Efficient Evolution of Modular Robot Control via Genetic Programming

Efficient Evolution of Modular Robot Control via Genetic Programming

Tüze Kuyucu (Doshisha University, Japan), Ivan Tanev (Doshisha University, Japan) and Katsunori Shimohara (Doshisha University, Japan)
Copyright: © 2013 |Pages: 27
DOI: 10.4018/978-1-4666-4225-6.ch005


In Genetic Programming (GP), most often the search space grows in a greater than linear fashion as the number of tasks required to be accomplished increases. This is a cause for one of the greatest problems in Evolutionary Computation (EC): scalability. The aim of the work presented here is to facilitate the evolution of control systems for complex robotic systems. The authors use a combination of mechanisms specifically designed to facilitate the fast evolution of systems with multiple objectives. These mechanisms are: a genetic transposition inspired seeding, a strongly-typed crossover, and a multiobjective optimization. The authors demonstrate that, when used together, these mechanisms not only improve the performance of GP but also the reliability of the final designs. They investigate the effect of the aforementioned mechanisms on the efficiency of GP employed for the coevolution of locomotion gaits and sensing of a simulated snake-like robot (Snakebot). Experimental results show that the mechanisms set forth contribute to significant increase in the efficiency of the evolution of fast moving and sensing Snakebots as well as the robustness of the final designs.
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1. Introduction

Genetic Programming (GP) is a methodology specifically developed for the evolution of computer programs that perform predefined tasks (Koza, 1994). It is a powerful representation for automatically creating computational systems via simulated evolution, and it has produced many human-competitive results (Koza, 2003). The use of GP for the automated design of artificial systems is a popular and promising method; it provides a valuable approach to achieving designs that are too complex or alien for human designers (such as the automated control of a racing car (Schichel & Sipper, 2011)).

Several examples of real-life designs obtained via GP can be found in literature, however, as we try to tackle harder problems with GP the inherent weaknesses in GP design become more apparent. The exponential growth of the search space with increasing complexity of the target design, and poor locality are only a couple of these weaknesses that present a challenge to GP design of real-life systems. Hence the design of systems with the use of GP is generally a time consuming process. The expensive evaluation times of real-life problems, such as physics, 3D graphics, and electronic circuit simulations, when multiplied by the large population sizes and the number of evolutionary generations required to obtain a result makes GP design a slow process. Furthermore, the designs obtained via GP can often end up overly fit, low quality solutions that fail to generalize. If used in real-world applications, a design must be reliable in terms of accurate functionality, and ensuring this can be a costly process in GP; multiple GP runs may be required until designs that are reliable can emerge. Therefore, the convergence of GP runs to a desired solution within a given time is important. Situations where the aim is to come up with designs with multiple features can especially present a challenge; the GP may fail to identify and preserve sub-solutions, and successfully build upon these partial solutions in order to provide the optimal design.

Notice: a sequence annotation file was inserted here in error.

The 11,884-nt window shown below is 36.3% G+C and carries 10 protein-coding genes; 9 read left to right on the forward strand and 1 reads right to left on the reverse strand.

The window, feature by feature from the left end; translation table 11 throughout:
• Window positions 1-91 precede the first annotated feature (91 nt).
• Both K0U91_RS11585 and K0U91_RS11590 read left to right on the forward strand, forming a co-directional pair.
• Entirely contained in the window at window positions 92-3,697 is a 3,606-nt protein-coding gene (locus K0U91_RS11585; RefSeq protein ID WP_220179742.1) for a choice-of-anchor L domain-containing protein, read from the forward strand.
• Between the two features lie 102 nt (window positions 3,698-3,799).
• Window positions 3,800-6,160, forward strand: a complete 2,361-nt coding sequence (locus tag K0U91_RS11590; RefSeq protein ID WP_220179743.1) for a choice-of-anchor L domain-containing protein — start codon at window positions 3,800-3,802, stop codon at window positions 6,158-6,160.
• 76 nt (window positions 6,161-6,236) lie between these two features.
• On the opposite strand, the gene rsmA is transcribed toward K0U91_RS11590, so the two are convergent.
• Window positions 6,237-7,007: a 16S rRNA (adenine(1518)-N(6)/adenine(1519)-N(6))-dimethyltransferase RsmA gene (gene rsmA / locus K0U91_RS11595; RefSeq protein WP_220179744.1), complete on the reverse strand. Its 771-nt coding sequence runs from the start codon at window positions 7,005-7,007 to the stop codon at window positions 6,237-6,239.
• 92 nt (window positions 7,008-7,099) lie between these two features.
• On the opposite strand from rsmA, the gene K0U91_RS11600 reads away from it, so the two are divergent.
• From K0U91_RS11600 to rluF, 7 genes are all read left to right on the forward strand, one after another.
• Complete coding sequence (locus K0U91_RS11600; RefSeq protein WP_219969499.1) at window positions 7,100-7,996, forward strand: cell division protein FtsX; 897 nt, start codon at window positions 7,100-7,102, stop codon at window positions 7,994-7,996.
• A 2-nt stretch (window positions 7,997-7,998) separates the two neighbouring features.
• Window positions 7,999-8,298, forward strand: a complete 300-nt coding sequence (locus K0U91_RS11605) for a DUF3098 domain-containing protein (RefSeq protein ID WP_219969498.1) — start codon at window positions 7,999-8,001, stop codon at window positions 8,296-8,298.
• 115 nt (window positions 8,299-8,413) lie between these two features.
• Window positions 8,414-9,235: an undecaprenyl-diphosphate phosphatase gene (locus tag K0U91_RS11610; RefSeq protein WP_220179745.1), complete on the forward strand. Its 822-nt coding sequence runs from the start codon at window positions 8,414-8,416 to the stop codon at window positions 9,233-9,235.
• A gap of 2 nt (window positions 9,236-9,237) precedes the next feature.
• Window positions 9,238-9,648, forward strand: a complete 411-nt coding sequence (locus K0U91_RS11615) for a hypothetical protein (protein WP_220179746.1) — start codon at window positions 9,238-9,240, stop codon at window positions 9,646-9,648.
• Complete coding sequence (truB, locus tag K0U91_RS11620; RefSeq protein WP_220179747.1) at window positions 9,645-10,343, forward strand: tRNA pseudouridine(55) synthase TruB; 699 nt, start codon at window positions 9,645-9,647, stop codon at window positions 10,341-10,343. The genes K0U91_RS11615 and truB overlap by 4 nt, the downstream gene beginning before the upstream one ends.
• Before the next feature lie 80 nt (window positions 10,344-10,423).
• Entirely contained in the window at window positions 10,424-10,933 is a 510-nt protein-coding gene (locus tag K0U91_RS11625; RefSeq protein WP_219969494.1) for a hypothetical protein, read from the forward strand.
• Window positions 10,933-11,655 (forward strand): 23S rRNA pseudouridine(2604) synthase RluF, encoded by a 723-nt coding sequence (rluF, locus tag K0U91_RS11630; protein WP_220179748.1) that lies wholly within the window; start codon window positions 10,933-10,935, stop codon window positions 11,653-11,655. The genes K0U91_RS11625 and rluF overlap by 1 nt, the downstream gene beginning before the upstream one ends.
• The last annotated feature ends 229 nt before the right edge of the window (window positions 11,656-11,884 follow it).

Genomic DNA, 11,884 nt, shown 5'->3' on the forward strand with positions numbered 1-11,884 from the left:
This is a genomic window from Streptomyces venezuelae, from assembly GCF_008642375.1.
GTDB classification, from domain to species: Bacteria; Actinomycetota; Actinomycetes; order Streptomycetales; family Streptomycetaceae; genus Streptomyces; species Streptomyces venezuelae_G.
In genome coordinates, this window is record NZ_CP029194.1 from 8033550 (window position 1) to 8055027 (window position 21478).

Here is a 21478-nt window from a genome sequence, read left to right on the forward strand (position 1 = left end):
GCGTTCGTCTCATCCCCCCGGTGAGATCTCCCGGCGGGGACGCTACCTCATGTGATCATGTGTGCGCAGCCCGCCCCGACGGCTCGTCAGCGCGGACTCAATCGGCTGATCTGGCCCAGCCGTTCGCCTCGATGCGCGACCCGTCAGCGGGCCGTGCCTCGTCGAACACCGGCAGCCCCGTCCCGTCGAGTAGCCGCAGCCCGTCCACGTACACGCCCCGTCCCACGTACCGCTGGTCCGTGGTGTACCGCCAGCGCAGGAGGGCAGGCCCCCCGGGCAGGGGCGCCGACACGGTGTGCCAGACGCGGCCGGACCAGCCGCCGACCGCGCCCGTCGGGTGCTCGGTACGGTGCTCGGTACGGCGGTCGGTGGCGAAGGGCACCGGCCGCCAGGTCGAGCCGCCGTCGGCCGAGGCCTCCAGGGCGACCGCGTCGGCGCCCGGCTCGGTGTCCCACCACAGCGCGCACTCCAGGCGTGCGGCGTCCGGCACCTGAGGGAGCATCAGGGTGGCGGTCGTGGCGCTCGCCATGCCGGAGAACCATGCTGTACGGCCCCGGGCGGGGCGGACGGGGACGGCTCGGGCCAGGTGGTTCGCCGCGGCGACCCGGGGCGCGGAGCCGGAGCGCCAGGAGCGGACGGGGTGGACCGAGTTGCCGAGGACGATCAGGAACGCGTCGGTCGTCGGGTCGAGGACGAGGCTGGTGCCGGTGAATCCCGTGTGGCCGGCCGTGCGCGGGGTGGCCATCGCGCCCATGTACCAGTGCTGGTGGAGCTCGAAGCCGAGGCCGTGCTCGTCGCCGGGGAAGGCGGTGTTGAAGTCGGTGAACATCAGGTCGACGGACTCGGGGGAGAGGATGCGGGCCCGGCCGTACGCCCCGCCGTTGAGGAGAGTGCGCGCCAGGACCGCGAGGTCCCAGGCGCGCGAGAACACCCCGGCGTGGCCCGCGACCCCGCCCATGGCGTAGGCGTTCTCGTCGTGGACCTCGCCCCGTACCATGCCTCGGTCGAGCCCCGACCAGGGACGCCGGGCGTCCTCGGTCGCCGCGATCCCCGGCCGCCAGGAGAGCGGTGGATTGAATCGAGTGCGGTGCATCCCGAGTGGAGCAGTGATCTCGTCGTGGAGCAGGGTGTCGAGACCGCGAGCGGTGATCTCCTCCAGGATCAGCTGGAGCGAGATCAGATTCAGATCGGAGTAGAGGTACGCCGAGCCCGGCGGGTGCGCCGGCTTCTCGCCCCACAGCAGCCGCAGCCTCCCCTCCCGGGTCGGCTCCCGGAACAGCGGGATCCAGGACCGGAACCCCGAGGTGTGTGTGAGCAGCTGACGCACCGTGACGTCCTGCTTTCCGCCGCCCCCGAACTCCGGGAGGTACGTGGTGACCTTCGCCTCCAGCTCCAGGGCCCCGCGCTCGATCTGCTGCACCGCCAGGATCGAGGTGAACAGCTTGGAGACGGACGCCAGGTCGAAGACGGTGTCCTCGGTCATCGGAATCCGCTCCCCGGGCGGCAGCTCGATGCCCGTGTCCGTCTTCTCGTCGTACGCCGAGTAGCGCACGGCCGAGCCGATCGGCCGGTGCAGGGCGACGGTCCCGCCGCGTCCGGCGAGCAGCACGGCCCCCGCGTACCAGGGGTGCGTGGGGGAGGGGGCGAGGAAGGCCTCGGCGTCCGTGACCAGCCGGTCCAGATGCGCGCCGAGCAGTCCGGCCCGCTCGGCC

Poor scalability is a common problem in the simultaneous evolution of multiple features of a target system, this is because of the growing search space of evolution which increases faster than linearly with the increase of the number of simultaneously evolved features. In order to tackle the scalability problem, several approaches to the evolutionary design of systems with multiple features or objectives have been devised. However, achieving good scalability in the evolution of complex systems still remains to be one of the great challenges (McConaghy, Vladislavleva, & Riolo, 2010).

On the other hand, ensuring the evolution of reliable results in a timely manner is another persisting challenge present in GP design. Due to the opportunistic nature of evolution, the resulting designs achieved via GP can often be something other than what is desired. The design approach used by evolutionary designs exploit all the available properties of an evolutionary platform and environment. Due to this, the results can sometimes perform unexpectedly (good or more often bad (Bird & Layzell, 2002; Kuyucu, Trefzer, Greensted, Miller, & Tyrrell, 2008)).

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